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AT ITS CORE, Islamism is an ideological movement with a program that seeks to fundamentally alter the religious, intellectual and political complexion of Muslims worldwide towards a more pristine and ‘Islamically authentic’ form – an original, divinely sanctioned, winning template that will restore the lapsed political, military and economic fortunes of the Muslim world. Islamism’s primary obligation is to ensure that Islam defines the political, legal and public space of Muslims, but the corollary of Islam’s religious universalism means that the political implications of this universalism must perforce embrace the global arena too.

The program (if not the term ‘Islamism’ itself) dates from the late 19th century, and developed in parallel with the intellectual currents of the Nahda (the ‘resurgence’) which failed to indigenise modernity in the Islamic cultural tradition and which the Islamist reformers for their part construed as an inauthentic, élite program of overly-westernised Muslims appearing to require the ingestion of elements that over-stretched the definition of Islamic faith and culture as they understood it.

The current political status of the Arab Middle East ­– military defeat, economic stagnation, intellectual sterility and consequent porosity to currents of culture which they have played little or no part in shaping – provides the ideal arena for Islamists to vindicate their diagnosis of the failure and their formula for recovery: the ‘re-Islamization’ of Muslim society at all of its levels. Their diagnosis, to be sure, is eclectic but this eclecticism is adroitly dressed in the language of piety and the divine promise of revival of a Golden Age. Being expressed in a series of abstractions divorced from time and place, such a promise is also never invalidated through any demonstration of inconsistencies. The success of this approach over the last four decades can be clearly seen as Islamist ideology – in its varying degrees from quietist to activist – has made its voice increasingly audible among the currents of contemporary Islamic thought and continues to maintain the initiative, to the point of displaying greater public vitality than any other trend in the Muslim world.

The authors of this section put up a challenge to the Islamists’ manipulation of the language of faith to a program of political activism and spell out the consequences, both for Islamic belief and contemporary politics, of such a conflation.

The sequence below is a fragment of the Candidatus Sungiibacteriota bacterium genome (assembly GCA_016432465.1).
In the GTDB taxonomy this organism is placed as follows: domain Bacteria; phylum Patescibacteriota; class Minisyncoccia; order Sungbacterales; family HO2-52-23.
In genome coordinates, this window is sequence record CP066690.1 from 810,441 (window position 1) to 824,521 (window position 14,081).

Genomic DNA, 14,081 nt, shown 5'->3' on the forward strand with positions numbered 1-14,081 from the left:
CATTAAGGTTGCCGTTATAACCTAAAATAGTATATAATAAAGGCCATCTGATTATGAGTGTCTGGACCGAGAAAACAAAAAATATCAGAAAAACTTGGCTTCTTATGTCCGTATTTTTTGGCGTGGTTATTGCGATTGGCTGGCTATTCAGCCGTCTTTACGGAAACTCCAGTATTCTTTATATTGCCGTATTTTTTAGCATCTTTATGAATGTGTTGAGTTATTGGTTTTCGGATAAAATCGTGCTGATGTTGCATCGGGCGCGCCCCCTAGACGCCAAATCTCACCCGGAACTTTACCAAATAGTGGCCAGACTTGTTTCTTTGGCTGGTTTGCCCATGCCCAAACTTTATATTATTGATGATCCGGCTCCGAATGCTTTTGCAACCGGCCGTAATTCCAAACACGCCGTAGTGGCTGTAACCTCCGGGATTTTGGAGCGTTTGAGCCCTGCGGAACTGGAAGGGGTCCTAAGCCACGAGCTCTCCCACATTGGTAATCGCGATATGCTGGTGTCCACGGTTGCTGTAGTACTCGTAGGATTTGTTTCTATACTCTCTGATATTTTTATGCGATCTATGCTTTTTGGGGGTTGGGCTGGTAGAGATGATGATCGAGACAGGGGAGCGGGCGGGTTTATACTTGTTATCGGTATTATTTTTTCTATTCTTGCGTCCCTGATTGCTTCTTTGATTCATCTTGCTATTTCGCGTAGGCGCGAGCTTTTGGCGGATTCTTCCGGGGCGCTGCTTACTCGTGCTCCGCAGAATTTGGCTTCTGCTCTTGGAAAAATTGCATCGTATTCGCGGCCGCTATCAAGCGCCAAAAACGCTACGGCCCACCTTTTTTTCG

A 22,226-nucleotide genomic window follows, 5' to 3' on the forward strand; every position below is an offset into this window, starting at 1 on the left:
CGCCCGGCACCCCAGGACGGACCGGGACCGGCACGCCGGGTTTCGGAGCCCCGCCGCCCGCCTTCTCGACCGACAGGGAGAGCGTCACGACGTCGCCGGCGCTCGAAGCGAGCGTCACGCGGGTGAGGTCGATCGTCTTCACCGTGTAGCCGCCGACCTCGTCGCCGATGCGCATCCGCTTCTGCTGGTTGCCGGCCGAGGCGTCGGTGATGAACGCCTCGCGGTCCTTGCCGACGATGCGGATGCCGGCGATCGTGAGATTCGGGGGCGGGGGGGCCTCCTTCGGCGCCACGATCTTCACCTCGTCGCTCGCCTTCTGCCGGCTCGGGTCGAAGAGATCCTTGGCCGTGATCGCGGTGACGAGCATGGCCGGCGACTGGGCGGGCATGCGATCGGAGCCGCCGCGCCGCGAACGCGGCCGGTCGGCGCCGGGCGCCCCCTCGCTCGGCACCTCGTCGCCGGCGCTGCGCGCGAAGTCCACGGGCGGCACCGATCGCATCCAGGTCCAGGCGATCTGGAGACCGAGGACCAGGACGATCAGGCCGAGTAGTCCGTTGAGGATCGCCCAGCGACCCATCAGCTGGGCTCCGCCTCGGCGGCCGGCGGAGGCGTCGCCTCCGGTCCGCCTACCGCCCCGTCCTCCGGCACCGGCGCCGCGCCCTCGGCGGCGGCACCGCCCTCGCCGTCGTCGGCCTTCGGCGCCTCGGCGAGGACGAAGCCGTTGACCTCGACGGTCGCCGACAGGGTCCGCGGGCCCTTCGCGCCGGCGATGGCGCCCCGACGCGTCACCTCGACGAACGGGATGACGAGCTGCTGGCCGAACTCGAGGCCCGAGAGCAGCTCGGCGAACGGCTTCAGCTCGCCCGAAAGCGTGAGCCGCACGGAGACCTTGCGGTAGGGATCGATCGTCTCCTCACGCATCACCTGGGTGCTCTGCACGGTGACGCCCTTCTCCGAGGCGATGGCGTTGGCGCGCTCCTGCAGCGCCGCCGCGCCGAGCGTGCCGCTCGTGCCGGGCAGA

Mohammed al-Sanduk

At the beginning of the 20th century the first motor car entered Baghdad arriving from Aleppo, and at the wheel was the Scotsman David Forbes[1]. An event like this was not an easy undertaking in a society that had been isolated from the world. The Iraqi sociologist Ali al-Wardi[2] described the arrival of this first motor car in 1908 and how the inhabitants of Baghdad came out to view it, how ‘some began to look underneath the car to uncover what they maintained was the horse hidden inside it, since it was against reason to expect that a carriage could move itself without a horse to pull it.’

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Tarek Heggy

Over the last half a century during which my life, my experiences, my thoughts and dealings have been associated with all the colours of the cultural spectrum, some facets of major flaws in the intellectual and cultural education of the overwhelming majority of the leadership – at all levels – of the currents of political Islam have become clear to me. To cast some light on these egregious flaws I should first clarify what constitutes a modern, balanced intellectual training before turning to unbalanced intellectual training.

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Babikir Faysal Babikir

The study of the relationship between religion and the state is one of the most important studies in the Arab Islamic political arena, particularly following the winds of the Arab Spring revolutions and the radical changes they brought in the nature and structure of the authoritarian state, and the direction towards the building and establishment of systems of government of a democratic stamp.

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